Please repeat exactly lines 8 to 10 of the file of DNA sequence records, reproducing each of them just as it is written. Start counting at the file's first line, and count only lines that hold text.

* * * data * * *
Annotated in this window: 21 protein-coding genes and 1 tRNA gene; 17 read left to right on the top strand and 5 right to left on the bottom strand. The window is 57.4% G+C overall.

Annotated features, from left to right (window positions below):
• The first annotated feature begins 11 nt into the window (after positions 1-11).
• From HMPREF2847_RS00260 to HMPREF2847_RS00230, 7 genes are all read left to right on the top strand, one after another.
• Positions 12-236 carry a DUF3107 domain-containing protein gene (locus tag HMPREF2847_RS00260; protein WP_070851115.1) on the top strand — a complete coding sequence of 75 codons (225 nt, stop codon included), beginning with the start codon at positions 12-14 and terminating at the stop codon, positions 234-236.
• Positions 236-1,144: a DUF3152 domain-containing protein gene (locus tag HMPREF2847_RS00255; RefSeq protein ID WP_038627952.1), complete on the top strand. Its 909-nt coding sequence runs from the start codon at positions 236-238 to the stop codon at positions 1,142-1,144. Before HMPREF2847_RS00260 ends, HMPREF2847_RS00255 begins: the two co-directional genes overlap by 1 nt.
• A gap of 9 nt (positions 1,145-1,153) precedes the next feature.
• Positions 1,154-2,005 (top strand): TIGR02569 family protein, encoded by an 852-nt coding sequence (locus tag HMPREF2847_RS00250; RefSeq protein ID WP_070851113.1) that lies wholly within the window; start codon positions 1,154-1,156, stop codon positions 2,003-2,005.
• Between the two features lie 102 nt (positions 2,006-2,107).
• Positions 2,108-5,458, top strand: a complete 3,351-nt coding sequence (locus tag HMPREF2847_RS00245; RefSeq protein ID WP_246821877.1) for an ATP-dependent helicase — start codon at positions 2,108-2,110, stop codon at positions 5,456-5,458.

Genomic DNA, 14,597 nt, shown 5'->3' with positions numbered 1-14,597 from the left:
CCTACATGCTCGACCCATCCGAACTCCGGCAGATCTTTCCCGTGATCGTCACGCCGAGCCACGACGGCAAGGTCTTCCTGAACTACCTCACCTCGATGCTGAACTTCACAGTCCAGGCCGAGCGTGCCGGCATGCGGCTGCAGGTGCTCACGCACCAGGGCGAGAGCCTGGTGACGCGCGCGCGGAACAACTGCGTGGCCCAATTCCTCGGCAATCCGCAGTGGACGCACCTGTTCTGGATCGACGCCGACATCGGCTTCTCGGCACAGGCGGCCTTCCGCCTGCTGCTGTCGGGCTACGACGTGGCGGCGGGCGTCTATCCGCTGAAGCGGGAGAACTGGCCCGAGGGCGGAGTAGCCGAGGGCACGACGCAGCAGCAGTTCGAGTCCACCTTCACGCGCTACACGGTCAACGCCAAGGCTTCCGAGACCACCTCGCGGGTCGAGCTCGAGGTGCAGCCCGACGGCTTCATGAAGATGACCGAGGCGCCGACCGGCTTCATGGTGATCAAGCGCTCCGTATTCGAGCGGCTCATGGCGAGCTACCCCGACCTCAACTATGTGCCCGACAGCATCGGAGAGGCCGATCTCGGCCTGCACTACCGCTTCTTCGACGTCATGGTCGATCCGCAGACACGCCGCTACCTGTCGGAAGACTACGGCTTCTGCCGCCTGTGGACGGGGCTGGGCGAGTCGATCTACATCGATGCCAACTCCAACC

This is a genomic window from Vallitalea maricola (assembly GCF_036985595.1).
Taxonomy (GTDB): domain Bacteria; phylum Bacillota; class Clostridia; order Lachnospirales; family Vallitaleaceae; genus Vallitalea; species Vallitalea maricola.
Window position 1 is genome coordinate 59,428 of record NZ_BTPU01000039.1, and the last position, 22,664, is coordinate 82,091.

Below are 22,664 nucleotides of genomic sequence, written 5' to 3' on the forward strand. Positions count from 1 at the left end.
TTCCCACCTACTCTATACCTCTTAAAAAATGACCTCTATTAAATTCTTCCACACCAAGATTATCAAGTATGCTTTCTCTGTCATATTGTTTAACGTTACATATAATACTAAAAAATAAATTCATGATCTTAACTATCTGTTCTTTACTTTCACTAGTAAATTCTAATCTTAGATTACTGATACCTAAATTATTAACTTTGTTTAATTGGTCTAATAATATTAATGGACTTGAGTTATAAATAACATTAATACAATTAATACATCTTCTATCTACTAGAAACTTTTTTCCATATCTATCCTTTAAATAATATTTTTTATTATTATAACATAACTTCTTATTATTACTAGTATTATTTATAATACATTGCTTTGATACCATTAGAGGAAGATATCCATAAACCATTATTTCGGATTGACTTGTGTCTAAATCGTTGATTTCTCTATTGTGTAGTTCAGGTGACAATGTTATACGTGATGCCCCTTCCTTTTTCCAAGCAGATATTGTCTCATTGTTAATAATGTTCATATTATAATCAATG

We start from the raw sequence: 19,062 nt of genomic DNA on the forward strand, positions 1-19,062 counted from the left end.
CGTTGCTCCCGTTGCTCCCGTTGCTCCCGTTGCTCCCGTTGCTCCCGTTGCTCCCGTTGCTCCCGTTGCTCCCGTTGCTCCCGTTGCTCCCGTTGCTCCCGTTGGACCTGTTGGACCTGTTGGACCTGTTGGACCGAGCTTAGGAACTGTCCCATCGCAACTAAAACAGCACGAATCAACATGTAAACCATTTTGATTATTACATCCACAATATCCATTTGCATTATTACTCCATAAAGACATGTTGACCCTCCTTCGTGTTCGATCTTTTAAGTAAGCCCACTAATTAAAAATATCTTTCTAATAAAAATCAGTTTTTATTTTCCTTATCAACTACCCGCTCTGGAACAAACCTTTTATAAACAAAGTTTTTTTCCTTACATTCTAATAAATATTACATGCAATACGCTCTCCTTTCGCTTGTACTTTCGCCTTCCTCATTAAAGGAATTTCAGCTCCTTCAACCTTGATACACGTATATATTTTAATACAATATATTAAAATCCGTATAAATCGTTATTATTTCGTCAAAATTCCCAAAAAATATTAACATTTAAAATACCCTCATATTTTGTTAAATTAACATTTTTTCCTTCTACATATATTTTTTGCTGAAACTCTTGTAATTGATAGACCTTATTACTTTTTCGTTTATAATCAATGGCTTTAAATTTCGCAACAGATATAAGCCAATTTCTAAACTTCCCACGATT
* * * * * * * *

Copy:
• Positions 1,154-2,005 (top strand): TIGR02569 family protein, encoded by an 852-nt coding sequence (locus tag HMPREF2847_RS00250; RefSeq protein ID WP_070851113.1) that lies wholly within the window; start codon positions 1,154-1,156, stop codon positions 2,003-2,005.
• Between the two features lie 102 nt (positions 2,006-2,107).
• Positions 2,108-5,458, top strand: a complete 3,351-nt coding sequence (locus tag HMPREF2847_RS00245; RefSeq protein ID WP_246821877.1) for an ATP-dependent helicase — start codon at positions 2,108-2,110, stop codon at positions 5,456-5,458.